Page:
Here is what I dreamt last night, to the best of my recollection: I’m looking after the fragile son of a wealthy Asian man who resembles my former piano teacher and kind of Garry Shandling. Anyway, I assume the son is fragile because he never leaves his bedroom the whole time I’m babysitting. Before he leaves to go to wealthy Asian things, Shandling gives me a tour of his kick-ass mansion and I’m all appreciative, which he really likes. “I have precious things,” he tells me, “but my most prized possession is my son” (if you haven’t done so, read that quotation back with an Asian affectation to your internal monologue. Nothing racist, just a touch of Mr. Miyagi on “my most prized possession.”) Anyway, so he leaves me in charge of his delicate son and I’m thinking this will be an easy job because he’s just in his room sleeping or whatever. But then, you guys! I hear some rowdiness and I go downstairs and there are these street toughs having a party! Like playing beer pong and skateboarding down the hallways and playing their loud raps! Well, I’m scared of the street toughs, but know my priority is Garry Shandling’s son, so I try to tell them to vamoose. But, this being a dream, the one thing I’m trying to do is the one thing I can’t. My pleas fall on deaf ears and they wreck the whole mansion and I know I’m in bad trouble and there’s nothing I can do about it, and then I woke up.
I thought this was an interesting dream because a) you hardly ever see the inside of a mansion and b) I wouldn’t be able to confront the street toughs in real life either. In my life I’ve learned how to make a good grilled cheese sandwich, and the ideal time for microwaves a Mrs. Field’s cookie (12 seconds), but I just can’t confront people. When wronged, I opt to avoid the person who wronged me forever, attempt to bury my hurt feelings, and bitch about it to anyone who will listen except the offending party. Well this ends here!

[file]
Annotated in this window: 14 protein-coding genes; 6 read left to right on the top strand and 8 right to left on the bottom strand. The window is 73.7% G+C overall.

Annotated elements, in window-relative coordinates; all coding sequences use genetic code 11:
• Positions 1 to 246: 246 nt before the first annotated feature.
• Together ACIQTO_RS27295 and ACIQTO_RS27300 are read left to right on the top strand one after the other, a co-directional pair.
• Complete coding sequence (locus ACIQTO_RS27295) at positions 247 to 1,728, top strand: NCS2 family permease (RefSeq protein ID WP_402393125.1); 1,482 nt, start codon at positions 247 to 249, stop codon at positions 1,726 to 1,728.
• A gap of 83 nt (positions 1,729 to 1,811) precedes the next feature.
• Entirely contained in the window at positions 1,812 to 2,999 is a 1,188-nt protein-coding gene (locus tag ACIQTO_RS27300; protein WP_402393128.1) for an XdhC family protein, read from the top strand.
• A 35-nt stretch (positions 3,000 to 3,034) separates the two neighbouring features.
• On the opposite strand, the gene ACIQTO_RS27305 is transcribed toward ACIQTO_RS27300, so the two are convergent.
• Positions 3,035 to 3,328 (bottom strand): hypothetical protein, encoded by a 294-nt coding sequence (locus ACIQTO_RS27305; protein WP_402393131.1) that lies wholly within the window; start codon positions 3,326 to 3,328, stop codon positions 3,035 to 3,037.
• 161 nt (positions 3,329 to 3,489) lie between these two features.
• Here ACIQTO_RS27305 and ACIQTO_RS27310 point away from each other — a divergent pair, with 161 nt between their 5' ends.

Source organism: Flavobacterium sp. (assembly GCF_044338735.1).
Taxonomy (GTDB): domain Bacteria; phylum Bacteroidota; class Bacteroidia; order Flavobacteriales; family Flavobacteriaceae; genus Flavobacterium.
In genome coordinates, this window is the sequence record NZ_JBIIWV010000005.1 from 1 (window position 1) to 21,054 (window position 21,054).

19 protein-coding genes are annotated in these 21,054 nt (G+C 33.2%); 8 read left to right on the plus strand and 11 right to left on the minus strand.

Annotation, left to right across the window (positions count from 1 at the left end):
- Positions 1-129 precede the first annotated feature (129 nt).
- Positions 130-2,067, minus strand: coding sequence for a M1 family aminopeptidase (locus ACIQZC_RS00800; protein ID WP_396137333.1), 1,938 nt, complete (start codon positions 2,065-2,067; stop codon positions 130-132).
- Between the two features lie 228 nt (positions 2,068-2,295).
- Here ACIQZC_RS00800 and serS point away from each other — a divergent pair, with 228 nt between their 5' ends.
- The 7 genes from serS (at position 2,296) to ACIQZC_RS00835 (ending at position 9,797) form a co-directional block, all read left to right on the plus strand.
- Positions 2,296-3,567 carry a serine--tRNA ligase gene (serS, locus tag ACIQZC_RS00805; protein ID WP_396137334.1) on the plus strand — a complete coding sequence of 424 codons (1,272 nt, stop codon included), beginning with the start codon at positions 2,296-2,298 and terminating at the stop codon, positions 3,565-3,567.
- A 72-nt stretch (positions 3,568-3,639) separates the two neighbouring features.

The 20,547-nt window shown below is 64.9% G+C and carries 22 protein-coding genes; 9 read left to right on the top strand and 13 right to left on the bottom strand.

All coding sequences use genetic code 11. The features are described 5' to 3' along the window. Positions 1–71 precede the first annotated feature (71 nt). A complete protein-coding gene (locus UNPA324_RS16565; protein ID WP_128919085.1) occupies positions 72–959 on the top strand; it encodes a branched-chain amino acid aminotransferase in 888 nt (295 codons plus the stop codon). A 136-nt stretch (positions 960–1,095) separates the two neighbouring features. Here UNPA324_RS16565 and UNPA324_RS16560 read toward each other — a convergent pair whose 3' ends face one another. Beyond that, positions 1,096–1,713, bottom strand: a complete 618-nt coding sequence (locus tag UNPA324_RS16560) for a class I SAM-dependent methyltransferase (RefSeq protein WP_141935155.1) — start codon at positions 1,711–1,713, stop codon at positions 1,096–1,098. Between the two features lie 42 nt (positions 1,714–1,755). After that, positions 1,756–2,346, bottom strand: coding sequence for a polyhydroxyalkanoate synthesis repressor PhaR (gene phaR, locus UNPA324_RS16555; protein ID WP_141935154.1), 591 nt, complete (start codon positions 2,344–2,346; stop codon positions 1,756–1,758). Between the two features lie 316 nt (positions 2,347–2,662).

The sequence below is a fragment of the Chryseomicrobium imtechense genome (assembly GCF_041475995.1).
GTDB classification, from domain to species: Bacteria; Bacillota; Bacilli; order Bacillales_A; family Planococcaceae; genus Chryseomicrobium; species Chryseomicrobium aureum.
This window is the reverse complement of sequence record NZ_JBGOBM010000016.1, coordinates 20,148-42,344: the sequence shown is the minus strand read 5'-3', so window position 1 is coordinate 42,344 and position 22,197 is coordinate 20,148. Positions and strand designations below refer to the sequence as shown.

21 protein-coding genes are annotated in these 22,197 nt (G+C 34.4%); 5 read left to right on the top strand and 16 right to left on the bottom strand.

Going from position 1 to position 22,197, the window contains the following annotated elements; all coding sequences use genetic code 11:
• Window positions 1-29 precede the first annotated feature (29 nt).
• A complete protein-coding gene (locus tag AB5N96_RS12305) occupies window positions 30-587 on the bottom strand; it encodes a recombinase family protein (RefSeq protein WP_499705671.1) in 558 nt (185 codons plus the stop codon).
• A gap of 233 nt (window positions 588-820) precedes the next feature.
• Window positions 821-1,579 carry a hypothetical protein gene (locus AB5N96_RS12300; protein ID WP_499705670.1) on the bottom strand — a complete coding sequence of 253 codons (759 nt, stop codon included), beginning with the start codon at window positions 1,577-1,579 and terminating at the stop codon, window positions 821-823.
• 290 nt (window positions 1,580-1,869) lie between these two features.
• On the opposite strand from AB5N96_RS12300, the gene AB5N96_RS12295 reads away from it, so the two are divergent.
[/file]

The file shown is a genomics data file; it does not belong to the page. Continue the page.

Dream: Become good at confrontation.
Goal: Achievable. I’ve participated in my share of confrontations, though I’m always the confrontee, not the confronter. But when somebody’s gotten in my face about something, I’ve knocked it off. So why can’t I knock other people’s faces off?
Plan: Change my traits and habits so as to better intimidate others. For instance:
I could be more physically imposing. Despite my tallth (the word I’m trying out for “tallness”), nobody cowers at the sight of me. And though I’m no longer the lithe deer I once was, my pizza gut resting proudly on my ranch dressing thighs doesn’t give the proud bearing of a bull-moose either. I sort of look like I’m having a rough second trimester. Maybe I should go with that look instead. Ease myself into chairs and draw sunflowers on my gut and stuff. Though that’s far from intimidating, isn’t it? Scrap that one.
Be stronger vocally. Oh man, I wish I could change my voice when I get my dander up. Unfortunately, when I get angry, my throat closes and my voice gets all quavery, like I’m trying not to cry. And I really don’t think I’m near tears, it’s just what my voice naturally does when I’m pissed off. I got angry at a customer the other day after he became furious with me because his credit card was repeatedly declined. Of course, this was through no fault of my own, this guy had a bum credit card, but he was obviously from the school where if you yell and scream and something for long enough, everything turns out as it should. So finally I said, “If you don’t have any other form of payment, you need to move along” indicating the people with fully functioning credit cards in line behind him, waiting to pay for their stuff. “That’s bullshit!” he says. “I’m a paying customer and your machines must not be working because my card works and this is fucking bullshit!!!” A man good at confrontation would have bellowed a solid, “GET OUT OF MY STORE!” at this point, but instead I managed a quavery, “I’m sorry, but I’m going to have to ask you to leave!” With his quaking rage and my snippy quivers, I’m sure it came off like Godzilla being chastised by a hairdresser.
Lastly, I have to stop gossiping to a third party about my problem with another person because that always just leads to more problems. I’ve always found it easier to gripe to an ally, “So-and-so’s driving me crazy! I can’t stand him!” and so forth, rather than confronting so-and-so. And it’s never worked in the history of time. Nobody hears that people are talking about them behind their back and then thinks, “Oh wow, I’d better straighten up and fly right.” They think, “That James is a bitch” and it only leads to more problems.
I may never strike fear in the hearts of men, but the least I can do is take a stand in my own self-interest. For I have many precious things, but my most prized possession, after all, is myself.